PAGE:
Whereas economists analyze labor markets in terms of fluctuations in supply and demand for workers in various occupations, sociologists focus on other factors that influence employers’ decisions to hire individuals and workers’ ability to position themselves advantageously. Most sociological research explores how employees’ human capital (i.e., education and training) prepares them for labor force entry and assists them in securing employment. Early attempts were made to distinguish between external and internal labor markets, with the former referring to recruitment outside of any particular organization’s jurisdiction and the latter reflecting employers’ use of career ladders and incentives to identify the most qualified in-house candidates for promotion.
Another strand of sociological research on labor markets examines how workers find employment. Mark Granovetter acknowledges the importance of human capital variables in helping workers find jobs and highlights the role of social networks in disseminating information about job openings. Granovetter finds that information gathered from those people to whom workers are closest (strong ties) is not necessarily more valuable than tips workers receive from informal associates (weak ties). This is because strong ties rarely are able to share additional labor market information because of cultural homogeneity, whereas weak ties garner diverse data because of their social distance from job seekers.
Oliver Williamson proposes that employers weigh the risks and benefits of utilizing labor markets (hiring outside contractors to fulfill specific needs) or hierarchies (developing organizational structures that foster long-term, internal labor markets). Successful firms outsource and hire workers in-house, according to their needs. By simultaneously relying on external and internal labor markets, firms can adjust to economic expansions and recessions.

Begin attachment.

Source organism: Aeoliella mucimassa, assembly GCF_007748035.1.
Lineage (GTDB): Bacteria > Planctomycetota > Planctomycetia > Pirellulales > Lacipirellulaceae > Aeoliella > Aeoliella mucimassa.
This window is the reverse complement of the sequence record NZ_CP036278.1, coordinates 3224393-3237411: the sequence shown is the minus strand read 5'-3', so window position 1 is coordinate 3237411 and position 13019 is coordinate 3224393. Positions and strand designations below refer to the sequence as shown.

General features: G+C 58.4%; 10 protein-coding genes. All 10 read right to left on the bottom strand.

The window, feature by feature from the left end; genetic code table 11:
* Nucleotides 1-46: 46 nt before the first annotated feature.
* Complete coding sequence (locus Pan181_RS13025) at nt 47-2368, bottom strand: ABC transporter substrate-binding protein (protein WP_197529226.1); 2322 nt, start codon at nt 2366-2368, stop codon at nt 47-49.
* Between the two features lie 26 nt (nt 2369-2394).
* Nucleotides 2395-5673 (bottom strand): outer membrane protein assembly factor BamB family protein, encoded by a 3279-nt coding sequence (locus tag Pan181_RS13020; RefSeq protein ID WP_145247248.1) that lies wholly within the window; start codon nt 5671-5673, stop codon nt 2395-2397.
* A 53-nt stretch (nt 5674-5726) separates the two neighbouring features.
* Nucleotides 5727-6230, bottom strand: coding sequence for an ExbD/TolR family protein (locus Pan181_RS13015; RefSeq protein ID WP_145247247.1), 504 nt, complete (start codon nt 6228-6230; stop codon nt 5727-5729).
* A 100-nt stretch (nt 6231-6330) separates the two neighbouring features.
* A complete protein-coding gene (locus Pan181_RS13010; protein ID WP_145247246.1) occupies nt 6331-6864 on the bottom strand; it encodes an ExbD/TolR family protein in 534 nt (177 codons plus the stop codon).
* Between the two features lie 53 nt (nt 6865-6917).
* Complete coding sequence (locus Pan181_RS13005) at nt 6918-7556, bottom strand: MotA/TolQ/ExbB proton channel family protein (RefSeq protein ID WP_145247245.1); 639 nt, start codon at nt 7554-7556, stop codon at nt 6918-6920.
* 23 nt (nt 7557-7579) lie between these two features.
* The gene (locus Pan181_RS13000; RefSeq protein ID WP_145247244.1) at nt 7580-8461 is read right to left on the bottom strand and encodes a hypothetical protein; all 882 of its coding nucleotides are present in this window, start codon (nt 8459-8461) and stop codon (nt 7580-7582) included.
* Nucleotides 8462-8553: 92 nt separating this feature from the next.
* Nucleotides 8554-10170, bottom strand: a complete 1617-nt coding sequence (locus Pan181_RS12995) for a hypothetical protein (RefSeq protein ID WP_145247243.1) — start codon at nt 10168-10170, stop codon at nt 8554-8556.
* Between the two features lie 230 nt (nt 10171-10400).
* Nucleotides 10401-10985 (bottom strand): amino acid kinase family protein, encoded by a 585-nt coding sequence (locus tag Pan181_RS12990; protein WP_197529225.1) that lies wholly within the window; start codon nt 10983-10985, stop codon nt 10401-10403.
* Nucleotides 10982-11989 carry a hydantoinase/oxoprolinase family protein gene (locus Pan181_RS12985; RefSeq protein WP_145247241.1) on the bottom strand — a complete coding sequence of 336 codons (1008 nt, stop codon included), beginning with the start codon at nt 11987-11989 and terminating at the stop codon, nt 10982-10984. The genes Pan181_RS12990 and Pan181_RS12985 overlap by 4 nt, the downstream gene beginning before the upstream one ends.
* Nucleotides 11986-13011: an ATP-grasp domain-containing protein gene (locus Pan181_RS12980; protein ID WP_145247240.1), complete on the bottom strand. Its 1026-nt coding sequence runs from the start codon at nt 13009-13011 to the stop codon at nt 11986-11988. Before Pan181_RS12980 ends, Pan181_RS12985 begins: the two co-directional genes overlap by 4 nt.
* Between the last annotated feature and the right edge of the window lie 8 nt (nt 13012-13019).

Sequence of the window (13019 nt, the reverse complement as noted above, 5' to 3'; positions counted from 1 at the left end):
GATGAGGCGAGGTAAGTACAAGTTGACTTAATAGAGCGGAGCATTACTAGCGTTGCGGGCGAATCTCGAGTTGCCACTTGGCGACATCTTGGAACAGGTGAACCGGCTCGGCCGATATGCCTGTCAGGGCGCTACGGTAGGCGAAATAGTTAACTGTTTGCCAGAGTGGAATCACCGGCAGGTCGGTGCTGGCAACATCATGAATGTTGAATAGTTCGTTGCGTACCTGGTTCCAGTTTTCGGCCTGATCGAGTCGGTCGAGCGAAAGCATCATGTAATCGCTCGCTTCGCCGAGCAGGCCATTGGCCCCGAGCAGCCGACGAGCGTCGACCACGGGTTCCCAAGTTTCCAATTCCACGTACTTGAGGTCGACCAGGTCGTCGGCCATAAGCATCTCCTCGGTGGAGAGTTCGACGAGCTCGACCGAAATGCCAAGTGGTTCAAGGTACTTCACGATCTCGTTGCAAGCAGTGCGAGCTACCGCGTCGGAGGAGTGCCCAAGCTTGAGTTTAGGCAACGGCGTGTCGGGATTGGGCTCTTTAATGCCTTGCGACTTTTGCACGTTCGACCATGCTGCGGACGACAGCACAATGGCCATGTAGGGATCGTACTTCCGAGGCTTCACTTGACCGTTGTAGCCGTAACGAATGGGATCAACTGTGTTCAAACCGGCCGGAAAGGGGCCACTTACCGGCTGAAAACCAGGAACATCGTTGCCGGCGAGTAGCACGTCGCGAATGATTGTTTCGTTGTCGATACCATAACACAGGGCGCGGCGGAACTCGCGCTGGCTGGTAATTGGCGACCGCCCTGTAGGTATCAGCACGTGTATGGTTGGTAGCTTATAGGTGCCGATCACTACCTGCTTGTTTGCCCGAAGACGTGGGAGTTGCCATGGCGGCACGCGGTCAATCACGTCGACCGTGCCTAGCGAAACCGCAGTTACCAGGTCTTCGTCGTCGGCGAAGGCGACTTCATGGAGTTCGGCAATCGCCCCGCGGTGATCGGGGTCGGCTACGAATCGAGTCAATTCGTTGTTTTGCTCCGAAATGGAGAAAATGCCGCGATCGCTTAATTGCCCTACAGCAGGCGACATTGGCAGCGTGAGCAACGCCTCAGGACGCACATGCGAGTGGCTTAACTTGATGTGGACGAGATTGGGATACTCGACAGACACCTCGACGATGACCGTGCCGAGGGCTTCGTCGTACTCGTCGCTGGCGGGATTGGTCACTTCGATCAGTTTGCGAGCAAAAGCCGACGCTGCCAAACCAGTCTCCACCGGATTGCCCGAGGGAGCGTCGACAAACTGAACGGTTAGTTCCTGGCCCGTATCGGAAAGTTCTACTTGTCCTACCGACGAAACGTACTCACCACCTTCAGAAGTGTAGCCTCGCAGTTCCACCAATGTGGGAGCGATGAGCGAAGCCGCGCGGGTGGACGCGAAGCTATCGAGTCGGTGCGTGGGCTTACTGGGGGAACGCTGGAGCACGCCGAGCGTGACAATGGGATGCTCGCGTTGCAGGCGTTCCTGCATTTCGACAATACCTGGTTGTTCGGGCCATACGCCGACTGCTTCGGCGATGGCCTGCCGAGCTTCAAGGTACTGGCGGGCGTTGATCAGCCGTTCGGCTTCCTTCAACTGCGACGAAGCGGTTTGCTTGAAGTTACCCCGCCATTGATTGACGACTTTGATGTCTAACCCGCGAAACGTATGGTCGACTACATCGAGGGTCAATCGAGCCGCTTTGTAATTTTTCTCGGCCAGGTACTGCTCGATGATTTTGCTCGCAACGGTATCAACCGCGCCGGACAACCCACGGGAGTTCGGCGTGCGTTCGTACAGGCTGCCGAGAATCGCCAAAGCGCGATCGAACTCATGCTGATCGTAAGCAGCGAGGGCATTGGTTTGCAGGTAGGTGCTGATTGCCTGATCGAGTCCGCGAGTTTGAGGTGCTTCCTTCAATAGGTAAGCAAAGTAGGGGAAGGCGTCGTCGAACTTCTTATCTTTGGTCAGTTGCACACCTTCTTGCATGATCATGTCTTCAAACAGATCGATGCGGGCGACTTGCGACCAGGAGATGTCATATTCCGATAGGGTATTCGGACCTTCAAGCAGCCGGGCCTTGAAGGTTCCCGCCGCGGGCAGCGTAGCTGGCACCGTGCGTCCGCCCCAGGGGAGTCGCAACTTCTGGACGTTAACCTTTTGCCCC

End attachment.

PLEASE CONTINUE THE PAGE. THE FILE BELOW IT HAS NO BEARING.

Sociologists study how labor markets reflect inequalities, especially according to race and sex. A labor market segmentation hypothesis argues that in the developed world, white males occupy a series of privileged core positions while nonwhites and women are barred from entry into these labor markets and forced into secondary, peripheral jobs. Barbara Reskin and Patricia Roos find that employers create schemas (job queues) that set aside attractive, high-paying jobs for white males and relegate nonwhites and women into undesirable positions. This discrimination intensifies labor market segmentation, leading to sex- and race-based segregation at work. Samuel Cohn finds evidence that outright discrimination excludes women and nonwhites from higher-status jobs. A final strand of sociological research of labor markets examines the role of third-party organizations, namely, labor market intermediaries. These organizations are effective in streamlining hiring practices, reducing job search costs, and matching workers with quality jobs.
- Cohn, Samuel. 2000. Race and Gender Discrimination at Work. Boulder, CO: Westview.
- Granovetter, Mark S. 1973. “The Strength of Weak Ties.” The American Journal of Sociology 78(6):1360-80.
- Reskin, Barbara and Patricia Roos. 1991. Job Queues, Gender Queues. Philadelphia: Temple University Press.
- Williamson, Oliver E. 1983. Markets and Hierarchies: Analysis and Antitrust Implications. New ed. New York: Free Press.
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